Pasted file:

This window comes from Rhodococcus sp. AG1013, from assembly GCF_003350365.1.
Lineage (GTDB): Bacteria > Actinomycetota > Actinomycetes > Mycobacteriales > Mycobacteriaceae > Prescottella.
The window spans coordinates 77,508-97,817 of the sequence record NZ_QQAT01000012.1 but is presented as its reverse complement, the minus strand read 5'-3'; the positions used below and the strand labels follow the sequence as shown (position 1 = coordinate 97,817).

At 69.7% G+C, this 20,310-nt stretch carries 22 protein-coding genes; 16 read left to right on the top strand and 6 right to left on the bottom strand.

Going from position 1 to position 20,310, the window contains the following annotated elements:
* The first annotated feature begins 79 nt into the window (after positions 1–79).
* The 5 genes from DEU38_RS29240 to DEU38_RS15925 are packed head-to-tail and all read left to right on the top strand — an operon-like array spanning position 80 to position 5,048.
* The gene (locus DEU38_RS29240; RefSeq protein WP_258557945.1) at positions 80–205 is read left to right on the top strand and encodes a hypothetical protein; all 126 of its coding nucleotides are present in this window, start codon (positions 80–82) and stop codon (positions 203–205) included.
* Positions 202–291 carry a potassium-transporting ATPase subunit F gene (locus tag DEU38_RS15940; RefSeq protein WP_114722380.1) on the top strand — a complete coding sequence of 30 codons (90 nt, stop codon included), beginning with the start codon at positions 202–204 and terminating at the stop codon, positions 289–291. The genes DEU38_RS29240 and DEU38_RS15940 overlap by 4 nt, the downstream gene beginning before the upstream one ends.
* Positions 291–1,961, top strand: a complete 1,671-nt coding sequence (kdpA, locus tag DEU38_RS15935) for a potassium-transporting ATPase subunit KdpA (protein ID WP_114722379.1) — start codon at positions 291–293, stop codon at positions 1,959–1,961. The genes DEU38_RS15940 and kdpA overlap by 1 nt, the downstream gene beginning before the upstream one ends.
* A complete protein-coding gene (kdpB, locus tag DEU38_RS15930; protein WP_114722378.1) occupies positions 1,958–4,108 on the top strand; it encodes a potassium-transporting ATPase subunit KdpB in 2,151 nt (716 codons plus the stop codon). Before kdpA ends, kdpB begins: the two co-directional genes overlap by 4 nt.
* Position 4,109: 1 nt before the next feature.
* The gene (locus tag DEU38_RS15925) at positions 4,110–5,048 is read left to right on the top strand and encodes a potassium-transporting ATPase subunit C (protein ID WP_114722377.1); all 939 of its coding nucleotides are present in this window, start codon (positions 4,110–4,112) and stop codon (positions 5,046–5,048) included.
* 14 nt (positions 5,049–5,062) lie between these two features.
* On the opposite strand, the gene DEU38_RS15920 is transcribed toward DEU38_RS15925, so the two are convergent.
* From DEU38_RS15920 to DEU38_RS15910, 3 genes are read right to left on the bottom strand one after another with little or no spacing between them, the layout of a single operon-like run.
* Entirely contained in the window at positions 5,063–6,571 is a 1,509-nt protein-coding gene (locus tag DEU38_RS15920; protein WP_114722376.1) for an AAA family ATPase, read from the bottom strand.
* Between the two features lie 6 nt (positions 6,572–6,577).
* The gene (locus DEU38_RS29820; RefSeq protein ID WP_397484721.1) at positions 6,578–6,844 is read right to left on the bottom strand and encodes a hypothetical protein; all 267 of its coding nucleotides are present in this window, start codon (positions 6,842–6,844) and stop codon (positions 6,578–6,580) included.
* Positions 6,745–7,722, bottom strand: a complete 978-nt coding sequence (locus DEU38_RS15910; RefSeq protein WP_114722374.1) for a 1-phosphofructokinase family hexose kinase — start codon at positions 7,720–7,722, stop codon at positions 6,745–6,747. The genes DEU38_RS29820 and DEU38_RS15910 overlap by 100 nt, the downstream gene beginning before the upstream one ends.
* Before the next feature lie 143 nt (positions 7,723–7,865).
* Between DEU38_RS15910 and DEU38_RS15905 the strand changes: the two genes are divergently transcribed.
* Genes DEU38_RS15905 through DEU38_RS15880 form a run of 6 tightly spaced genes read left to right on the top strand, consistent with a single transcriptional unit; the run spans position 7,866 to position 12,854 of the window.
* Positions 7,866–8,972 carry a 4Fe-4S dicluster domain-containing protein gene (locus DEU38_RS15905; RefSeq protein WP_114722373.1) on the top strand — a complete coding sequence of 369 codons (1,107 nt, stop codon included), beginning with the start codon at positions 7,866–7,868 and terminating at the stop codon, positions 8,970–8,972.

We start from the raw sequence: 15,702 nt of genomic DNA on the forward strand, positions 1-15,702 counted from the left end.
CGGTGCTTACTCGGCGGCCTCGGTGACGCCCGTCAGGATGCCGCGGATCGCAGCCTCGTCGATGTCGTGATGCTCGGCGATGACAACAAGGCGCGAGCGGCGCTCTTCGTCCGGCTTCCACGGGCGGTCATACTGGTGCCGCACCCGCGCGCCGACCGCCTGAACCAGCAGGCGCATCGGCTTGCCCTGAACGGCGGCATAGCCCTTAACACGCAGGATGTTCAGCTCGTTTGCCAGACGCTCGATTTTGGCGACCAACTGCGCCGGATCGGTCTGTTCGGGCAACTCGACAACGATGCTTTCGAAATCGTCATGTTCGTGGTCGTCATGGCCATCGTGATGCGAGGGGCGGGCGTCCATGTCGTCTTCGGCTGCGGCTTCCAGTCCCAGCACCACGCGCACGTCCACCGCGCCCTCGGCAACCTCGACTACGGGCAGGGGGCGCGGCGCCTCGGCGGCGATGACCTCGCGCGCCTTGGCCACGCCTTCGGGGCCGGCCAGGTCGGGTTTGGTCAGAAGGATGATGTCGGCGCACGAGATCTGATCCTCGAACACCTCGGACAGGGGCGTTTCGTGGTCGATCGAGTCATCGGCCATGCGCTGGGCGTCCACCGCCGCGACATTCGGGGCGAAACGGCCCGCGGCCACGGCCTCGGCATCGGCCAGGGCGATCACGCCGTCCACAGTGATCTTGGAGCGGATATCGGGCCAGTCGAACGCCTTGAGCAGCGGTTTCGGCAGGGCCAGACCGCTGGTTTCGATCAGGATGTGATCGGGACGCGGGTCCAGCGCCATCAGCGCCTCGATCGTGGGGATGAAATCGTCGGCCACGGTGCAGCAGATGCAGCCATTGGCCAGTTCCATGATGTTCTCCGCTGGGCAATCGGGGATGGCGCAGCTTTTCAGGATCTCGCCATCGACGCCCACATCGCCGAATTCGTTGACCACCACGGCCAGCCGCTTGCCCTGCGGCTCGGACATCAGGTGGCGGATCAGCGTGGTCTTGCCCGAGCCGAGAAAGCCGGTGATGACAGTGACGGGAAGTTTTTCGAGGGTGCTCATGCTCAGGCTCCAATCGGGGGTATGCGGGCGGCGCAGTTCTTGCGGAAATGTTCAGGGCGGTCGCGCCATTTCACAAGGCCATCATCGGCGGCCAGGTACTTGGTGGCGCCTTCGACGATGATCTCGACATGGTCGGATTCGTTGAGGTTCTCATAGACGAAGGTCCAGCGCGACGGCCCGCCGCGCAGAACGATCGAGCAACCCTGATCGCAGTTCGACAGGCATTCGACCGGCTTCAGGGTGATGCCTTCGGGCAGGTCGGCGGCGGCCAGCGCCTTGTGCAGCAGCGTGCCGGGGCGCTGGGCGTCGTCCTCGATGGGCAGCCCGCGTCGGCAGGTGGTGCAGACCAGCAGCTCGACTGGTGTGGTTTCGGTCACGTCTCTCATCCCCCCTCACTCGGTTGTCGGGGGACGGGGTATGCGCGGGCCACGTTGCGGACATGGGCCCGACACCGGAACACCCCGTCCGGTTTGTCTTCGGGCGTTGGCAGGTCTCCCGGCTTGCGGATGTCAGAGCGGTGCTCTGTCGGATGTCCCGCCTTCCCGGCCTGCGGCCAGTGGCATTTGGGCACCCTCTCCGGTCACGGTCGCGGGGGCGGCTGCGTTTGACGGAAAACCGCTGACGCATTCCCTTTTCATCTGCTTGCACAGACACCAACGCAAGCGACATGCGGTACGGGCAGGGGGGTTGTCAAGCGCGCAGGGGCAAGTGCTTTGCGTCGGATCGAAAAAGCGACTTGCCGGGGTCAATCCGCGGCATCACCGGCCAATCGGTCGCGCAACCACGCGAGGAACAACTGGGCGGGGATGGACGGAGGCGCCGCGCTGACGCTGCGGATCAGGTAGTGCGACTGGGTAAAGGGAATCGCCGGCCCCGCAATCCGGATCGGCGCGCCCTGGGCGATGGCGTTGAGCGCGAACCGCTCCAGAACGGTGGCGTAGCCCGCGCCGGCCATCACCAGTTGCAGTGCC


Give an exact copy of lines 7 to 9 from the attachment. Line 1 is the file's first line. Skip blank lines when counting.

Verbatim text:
* The 5 genes from DEU38_RS29240 to DEU38_RS15925 are packed head-to-tail and all read left to right on the top strand — an operon-like array spanning position 80 to position 5,048.
* The gene (locus DEU38_RS29240; RefSeq protein WP_258557945.1) at positions 80–205 is read left to right on the top strand and encodes a hypothetical protein; all 126 of its coding nucleotides are present in this window, start codon (positions 80–82) and stop codon (positions 203–205) included.
* Positions 202–291 carry a potassium-transporting ATPase subunit F gene (locus tag DEU38_RS15940; RefSeq protein WP_114722380.1) on the top strand — a complete coding sequence of 30 codons (90 nt, stop codon included), beginning with the start codon at positions 202–204 and terminating at the stop codon, positions 289–291. The genes DEU38_RS29240 and DEU38_RS15940 overlap by 4 nt, the downstream gene beginning before the upstream one ends.